One of the questions I get asked frequently is “What software exists that can be used to assist in the teaching of EMC?” This is a good question! For this month’s column I would like to ask you that same thing – with the hope that either (a) Others can learn from what you are using, or (b) This serves as a “thought starter” as to the type of software is needed or could be used in EMC education.
It has been my experience that although some people have had success with adapting various circuit analysis programs (such as SPICE) for EMC analysis purposes, it required significant up-front work to fully define the problem (such as identification of parasitic components) which was then input to the circuit analysis. At the other end of the spectrum, many of us are familiar (and/or have used) some of the highly capable electromagnetics modeling and simulation packages that also exist. While both these methods have their value, it seems like there is a gap in the needs of students and EMC educators to have software that can be used as a first introduction to EMC analysis using computer analysis methods.
The feedback that I have received when I have also asked this question of my colleagues is that what EMC educators are looking for is a way to be able to illustrate various concepts in EMC without the students getting lost in the details of the analysis program itself. Ideally, the software should be able to demonstrate the basic concepts of EMC, such as determination of emissions levels for a certain hardware design (conducted and radiated), effects of various electric and magnetic fields upon basic circuits and systems (conditions of radiated susceptibility/immunity) and methods to provide insight into shielding effectiveness for various conditions such as near and far fields, electric or magnetic field shielding, perhaps with identification of the dominant shielding mechanism for a specific conditions (such as reflection or absorption). These programs would ideally run on the most common systems in use today, and possibly some of them even be made available in the “app” format for smartphone/tablet usage.
So – what do you think? Is it possible to utilize computer packages to illustrate various EMC concepts in an effective manner in the university classroom? What features or capabilities would you like to see in order for this to be useful to you? Should this software be restricted to “on campus” use or be made available for students via the internet? Where best this software would be used – in a classroom lecture or in a lab class? These are just some of the initial questions that I see as important ones to address when incorporating software packages as a part of an EMC curriculum (or course).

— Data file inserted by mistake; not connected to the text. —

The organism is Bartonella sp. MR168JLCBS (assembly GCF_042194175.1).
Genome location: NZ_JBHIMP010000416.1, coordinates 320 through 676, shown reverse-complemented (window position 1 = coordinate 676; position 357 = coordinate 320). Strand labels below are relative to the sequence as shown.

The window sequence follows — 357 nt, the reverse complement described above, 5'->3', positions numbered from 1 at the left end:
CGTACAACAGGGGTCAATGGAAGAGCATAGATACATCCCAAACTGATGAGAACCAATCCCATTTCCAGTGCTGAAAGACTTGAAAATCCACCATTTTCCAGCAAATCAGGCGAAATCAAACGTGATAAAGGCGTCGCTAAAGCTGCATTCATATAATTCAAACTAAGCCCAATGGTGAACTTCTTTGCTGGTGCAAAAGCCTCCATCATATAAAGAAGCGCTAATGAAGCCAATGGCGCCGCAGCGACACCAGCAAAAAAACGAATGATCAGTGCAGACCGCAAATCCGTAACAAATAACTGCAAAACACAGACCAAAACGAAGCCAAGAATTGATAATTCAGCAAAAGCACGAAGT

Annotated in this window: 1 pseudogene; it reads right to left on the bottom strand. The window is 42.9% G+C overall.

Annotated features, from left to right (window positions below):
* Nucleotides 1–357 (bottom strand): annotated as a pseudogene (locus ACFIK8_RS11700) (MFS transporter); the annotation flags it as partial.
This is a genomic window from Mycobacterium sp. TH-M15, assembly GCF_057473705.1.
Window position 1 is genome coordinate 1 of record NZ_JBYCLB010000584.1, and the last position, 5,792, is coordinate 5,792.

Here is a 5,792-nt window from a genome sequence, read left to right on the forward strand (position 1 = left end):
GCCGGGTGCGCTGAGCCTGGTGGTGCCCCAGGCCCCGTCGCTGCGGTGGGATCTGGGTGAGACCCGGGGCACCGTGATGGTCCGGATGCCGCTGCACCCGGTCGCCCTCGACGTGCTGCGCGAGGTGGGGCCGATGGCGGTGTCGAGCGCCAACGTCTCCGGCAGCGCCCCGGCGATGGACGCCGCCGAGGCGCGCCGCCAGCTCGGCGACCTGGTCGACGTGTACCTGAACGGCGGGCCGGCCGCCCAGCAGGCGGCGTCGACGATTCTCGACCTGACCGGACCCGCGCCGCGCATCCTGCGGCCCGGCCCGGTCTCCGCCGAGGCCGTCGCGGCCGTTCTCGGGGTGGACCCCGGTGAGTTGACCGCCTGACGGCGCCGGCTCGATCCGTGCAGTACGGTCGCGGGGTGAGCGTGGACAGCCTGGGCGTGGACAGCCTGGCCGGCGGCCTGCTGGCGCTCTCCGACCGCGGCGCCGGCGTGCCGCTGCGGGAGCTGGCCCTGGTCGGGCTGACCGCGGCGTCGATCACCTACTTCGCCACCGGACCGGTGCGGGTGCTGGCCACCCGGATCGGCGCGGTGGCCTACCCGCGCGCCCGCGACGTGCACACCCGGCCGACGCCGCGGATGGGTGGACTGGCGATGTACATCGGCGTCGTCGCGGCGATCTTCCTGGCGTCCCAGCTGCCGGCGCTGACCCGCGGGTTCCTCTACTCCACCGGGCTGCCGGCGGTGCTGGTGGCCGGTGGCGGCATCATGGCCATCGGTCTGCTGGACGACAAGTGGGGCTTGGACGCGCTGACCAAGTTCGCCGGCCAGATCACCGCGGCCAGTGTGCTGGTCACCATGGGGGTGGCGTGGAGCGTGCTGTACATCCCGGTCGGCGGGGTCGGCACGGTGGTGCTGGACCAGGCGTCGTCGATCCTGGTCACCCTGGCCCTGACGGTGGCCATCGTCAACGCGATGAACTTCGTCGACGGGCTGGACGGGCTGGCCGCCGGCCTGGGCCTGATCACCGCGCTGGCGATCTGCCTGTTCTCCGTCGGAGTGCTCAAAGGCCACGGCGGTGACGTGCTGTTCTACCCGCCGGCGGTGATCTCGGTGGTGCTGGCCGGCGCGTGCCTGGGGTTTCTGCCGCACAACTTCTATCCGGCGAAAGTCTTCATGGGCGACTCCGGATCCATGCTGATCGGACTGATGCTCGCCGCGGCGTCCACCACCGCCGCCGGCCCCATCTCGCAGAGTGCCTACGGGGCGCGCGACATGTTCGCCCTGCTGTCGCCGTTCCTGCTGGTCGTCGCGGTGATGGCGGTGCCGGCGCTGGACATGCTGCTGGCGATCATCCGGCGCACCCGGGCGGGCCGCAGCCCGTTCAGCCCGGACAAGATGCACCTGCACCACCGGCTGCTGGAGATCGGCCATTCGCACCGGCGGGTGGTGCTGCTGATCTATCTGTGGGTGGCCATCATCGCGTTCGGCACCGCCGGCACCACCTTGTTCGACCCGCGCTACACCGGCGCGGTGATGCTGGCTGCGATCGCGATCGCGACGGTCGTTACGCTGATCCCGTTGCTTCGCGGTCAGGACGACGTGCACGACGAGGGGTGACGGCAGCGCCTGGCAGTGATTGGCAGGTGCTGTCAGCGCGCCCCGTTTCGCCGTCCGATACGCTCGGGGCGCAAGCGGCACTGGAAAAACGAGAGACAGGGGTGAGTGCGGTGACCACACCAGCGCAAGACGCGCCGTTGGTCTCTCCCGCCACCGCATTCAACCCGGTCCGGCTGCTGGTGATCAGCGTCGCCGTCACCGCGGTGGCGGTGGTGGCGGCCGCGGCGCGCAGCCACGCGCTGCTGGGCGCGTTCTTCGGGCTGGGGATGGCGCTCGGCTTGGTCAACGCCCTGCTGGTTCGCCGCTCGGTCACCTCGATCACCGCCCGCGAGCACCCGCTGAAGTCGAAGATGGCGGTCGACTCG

As I have done before on other topics that we’ve discussed in this column – I’d like to have your feedback, comments, and questions that we can explore in the upcoming months. To get started, perhaps it would be useful to provide readers of this column an overview of
what is currently being done and/or desired. I am proposing a simple matrix that can help answer some of these questions.
If you have information that you would like to share, please contact me, I look forward to helping us all in this important aspect of EMC education.
Thank you in advance!
Send your university EMC courses to be included in the matrix to Mark Steffka.
|Software Name||Used for||Operating System||Feature||For additional information, contact:|
|“ABC”||Classroom lectures||To be determined||Graphical interface||EMC educator’s name or software company name|
|“XYZ”||To support lab experiments||To be determined||Produces “SPICE” compatible output||EMC educator’s name or software company name|
|Mark Steffka, B.S.E., M.S.
is a Lecturer (at the University of Michigan – Dearborn), an Adjunct Professor (at the University of Detroit – Mercy) and an automotive company Electromagnetic Compatibility (EMC) Technical Specialist. His university experience includes teaching undergraduate, graduate, and professional development courses on EMC, antennas, and electronic communications. His extensive industry background consists of over 30 years’ experience with military and aerospace communications, industrial electronics, and automotive systems.Mr. Steffka is the author and/or co-author of numerous technical papers and publications on EMC presented at various Institute of Electrical and Electronics Engineers (IEEE) and Society of Automotive Engineers (SAE) conferences. He has also written about and has been an invited conference speaker on topics related to effective methods in university engineering education. He is an IEEE member, has served as a technical session chair for SAE and IEEE conferences and has served as an IEEE EMC Society Distinguished Lecturer. He holds a radio communications license issued by the United States’ Federal Communication Commission (FCC) and holds the call sign WW8MS.